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 (ĕk′sō-thûr′mĭk) also ex·o·ther·mal (-məl)
Releasing heat: an exothermic reaction.

ex′o·ther′mi·cal·ly adv.
American Heritage® Dictionary of the English Language, Fifth Edition. Copyright © 2016 by Houghton Mifflin Harcourt Publishing Company. Published by Houghton Mifflin Harcourt Publishing Company. All rights reserved.


(ˌɛksəʊˈθɜːmɪk) or


(Chemistry) (of a chemical reaction or compound) occurring or formed with the evolution of heat. Compare endothermic, exoergic
ˌexoˈthermically, ˌexoˈthermally adv
Collins English Dictionary – Complete and Unabridged, 12th Edition 2014 © HarperCollins Publishers 1991, 1994, 1998, 2000, 2003, 2006, 2007, 2009, 2011, 2014


(ˌɛk soʊˈθɜr mɪk)

also ex`o•ther′mal,

noting or pertaining to a chemical change that is accompanied by a liberation of heat (opposed to endothermic).
ex`o•ther′mi•cal•ly, adv.
ex`o•ther•mic′i•ty (-θərˈmɪs ɪ ti) n.
Random House Kernerman Webster's College Dictionary, © 2010 K Dictionaries Ltd. Copyright 2005, 1997, 1991 by Random House, Inc. All rights reserved.


Releasing heat: an exothermic chemical reaction. Compare endothermic.
The American Heritage® Student Science Dictionary, Second Edition. Copyright © 2014 by Houghton Mifflin Harcourt Publishing Company. Published by Houghton Mifflin Harcourt Publishing Company. All rights reserved.
ThesaurusAntonymsRelated WordsSynonymsLegend:
Adj.1.exothermic - (of a chemical reaction or compound) occurring or formed with the liberation of heat
energy-releasing, exoergic - (of a nuclear reaction) occurring with evolution or releasing of energy
endothermal, endothermic, heat-absorbing - (of a chemical reaction or compound) occurring or formed with absorption of heat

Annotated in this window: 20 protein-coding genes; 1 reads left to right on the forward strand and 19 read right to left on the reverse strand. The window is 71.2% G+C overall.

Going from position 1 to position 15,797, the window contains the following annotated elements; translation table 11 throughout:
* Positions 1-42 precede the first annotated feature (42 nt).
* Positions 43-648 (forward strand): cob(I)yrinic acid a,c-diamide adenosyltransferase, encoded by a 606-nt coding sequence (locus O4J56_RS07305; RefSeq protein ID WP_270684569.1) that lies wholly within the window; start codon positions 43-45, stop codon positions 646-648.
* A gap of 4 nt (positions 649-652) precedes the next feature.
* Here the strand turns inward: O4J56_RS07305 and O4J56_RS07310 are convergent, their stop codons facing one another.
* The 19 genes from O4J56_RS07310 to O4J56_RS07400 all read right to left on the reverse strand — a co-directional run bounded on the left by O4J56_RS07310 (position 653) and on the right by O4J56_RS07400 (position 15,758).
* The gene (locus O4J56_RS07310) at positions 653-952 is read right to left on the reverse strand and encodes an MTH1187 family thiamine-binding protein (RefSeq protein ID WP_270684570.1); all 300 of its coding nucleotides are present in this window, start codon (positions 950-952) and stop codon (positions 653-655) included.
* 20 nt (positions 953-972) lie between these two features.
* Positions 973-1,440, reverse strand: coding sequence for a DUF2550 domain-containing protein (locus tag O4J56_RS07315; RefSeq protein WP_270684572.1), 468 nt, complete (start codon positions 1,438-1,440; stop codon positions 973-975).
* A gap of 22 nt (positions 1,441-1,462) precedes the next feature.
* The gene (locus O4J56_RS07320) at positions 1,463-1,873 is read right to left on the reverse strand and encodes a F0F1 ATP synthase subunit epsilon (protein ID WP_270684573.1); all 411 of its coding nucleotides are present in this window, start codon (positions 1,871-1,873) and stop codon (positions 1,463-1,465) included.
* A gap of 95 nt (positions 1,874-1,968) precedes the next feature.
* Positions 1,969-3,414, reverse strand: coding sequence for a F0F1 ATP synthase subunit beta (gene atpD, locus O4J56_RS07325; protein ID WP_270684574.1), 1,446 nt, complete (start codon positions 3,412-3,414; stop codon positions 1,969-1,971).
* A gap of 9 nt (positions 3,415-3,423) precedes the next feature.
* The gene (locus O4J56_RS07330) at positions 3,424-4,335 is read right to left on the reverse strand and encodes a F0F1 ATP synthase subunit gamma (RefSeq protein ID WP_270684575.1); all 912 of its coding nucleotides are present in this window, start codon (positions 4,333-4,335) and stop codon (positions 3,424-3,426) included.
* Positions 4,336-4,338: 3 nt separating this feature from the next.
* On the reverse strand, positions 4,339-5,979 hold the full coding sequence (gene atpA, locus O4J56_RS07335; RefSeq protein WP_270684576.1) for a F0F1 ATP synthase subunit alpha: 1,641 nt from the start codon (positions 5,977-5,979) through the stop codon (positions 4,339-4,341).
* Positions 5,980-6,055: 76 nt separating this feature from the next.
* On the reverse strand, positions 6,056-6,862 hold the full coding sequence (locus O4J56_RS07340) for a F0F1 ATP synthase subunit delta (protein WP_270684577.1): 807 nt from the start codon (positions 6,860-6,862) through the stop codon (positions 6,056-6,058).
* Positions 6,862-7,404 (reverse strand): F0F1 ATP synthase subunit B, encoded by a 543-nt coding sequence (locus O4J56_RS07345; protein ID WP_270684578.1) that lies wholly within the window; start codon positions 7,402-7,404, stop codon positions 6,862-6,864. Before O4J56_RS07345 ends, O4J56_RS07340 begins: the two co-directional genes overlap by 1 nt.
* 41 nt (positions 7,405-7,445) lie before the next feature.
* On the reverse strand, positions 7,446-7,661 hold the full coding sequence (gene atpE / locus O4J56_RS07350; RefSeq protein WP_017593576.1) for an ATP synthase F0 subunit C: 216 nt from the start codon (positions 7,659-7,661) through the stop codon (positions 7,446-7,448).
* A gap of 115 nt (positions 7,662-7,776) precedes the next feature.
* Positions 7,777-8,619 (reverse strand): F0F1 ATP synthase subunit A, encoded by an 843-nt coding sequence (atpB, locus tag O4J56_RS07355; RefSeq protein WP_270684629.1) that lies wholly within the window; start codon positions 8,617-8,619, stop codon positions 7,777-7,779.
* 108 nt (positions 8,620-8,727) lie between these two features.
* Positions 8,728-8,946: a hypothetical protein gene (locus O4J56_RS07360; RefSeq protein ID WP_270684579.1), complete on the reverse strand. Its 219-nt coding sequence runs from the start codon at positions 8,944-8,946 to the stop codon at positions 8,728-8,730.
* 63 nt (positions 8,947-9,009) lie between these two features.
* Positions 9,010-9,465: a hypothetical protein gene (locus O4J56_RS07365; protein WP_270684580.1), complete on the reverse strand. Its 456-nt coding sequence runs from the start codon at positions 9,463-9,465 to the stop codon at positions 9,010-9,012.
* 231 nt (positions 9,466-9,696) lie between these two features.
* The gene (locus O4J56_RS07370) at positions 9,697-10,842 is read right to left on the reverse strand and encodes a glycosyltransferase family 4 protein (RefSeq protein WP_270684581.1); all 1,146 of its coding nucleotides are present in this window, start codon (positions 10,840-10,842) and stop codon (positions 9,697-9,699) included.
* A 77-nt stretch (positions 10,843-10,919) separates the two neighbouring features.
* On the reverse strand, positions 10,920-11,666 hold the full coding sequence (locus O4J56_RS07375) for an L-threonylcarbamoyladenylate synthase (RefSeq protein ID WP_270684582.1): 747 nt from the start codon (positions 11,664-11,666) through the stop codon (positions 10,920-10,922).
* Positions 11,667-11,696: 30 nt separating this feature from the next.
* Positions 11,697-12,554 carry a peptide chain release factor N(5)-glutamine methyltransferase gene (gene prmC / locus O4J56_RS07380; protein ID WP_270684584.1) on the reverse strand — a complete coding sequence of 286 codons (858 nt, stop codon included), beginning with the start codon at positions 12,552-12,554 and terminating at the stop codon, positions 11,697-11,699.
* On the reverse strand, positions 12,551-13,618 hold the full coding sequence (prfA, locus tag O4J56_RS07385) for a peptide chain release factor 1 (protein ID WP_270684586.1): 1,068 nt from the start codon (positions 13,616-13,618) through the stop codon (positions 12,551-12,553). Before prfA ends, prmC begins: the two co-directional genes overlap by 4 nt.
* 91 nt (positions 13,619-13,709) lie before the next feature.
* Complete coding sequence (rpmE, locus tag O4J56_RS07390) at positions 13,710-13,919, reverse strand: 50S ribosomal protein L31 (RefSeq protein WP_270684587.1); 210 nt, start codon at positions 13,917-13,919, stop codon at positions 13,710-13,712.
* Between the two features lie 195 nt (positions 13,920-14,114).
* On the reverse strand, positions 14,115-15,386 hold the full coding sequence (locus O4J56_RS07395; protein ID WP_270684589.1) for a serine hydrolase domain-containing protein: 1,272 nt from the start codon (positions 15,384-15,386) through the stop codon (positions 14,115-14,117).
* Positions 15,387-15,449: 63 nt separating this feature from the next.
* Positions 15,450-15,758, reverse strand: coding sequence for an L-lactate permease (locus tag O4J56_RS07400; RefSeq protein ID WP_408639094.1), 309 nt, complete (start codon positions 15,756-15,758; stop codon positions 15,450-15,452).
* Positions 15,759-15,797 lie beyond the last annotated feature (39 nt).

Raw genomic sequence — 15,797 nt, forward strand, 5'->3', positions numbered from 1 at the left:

Based on WordNet 3.0, Farlex clipart collection. © 2003-2012 Princeton University, Farlex Inc.


[ˌɛksəʊˈθɜːmɪk] adjesotermico/a
Collins Italian Dictionary 1st Edition © HarperCollins Publishers 1995
References in periodicals archive ?
In addition to allowing unattended operation (even overnight), active temperature control also enables responsive control of exothermic reactions, constant rate cooling to enhance polymorph studies and significant improvement in reaction reproducibility.
Continuous flow is particularly suitable for fast, potentially highly exothermic reactions, where safety concerns may prohibit the use of large-scale batch protocols.
Sweeping it up generates friction which can cause it to ignite, and also could bring it into contact with things the components of the molecule might like better (like the organics in dust, or a droplet of water on the lab bench etc), producing exothermic reactions generating heat, so no-go there.
The DSC curves show endothermic and exothermic reactions during calcination, such as desorption of surface water (H2O), dehydroxy lation (structural OH-groups) and the transformation to mullite and cristobalite, with resultant temperature effects of dehydroxylation and polymorphic transformation strongly dependent on kaolinite structural order (Ece et al., 2003; Ekosse, 2008).
The exothermic reactions of methacrylate materials can be uncomfortable for many patients, and the smell and taste of these materials are unpleasant as well.
"Supercritical microfluidics combines the advantage of size reduction with the unique properties of supercritical fluids, opening new chemical possibilities, supercritical water and carbon dioxide." It also enables synthesis of high-quality nanocrystals; controlled, low-temperature reactions between explosive reactants; and investigation of exothermic reactions and novel chemistry applications.
Third, scale up from laboratory extruder to production unit can be heat transfer limited for highly exothermic reactions. The volume inside an extruder of constant 1/d scales as the ratio of the diameter cubed, whereas the surface area for heat transfer scales as the ratio of the diameter squared.
The OZSBO/pMDI resins with eq-MRs of 1:0.5, 1:0.75, and 1:1 exhibited exothermic reactions at 150[degrees]C, eqMRs of 1:2 and 1:3 showed exothermic peaks at 185[degrees]C, and an eq-MR of 1:4 presented an exothermic peak at 180[degrees]C.
* those associated with exothermic reactions (i.e., where heat is liberated during the reaction) and
I use this demonstration when teaching the fire triangle (fuel, heat, and oxygen), combustion reactions, exothermic reactions, signs of chemical reactions or chemical reaction rates and how chemical reaction rates can be altered.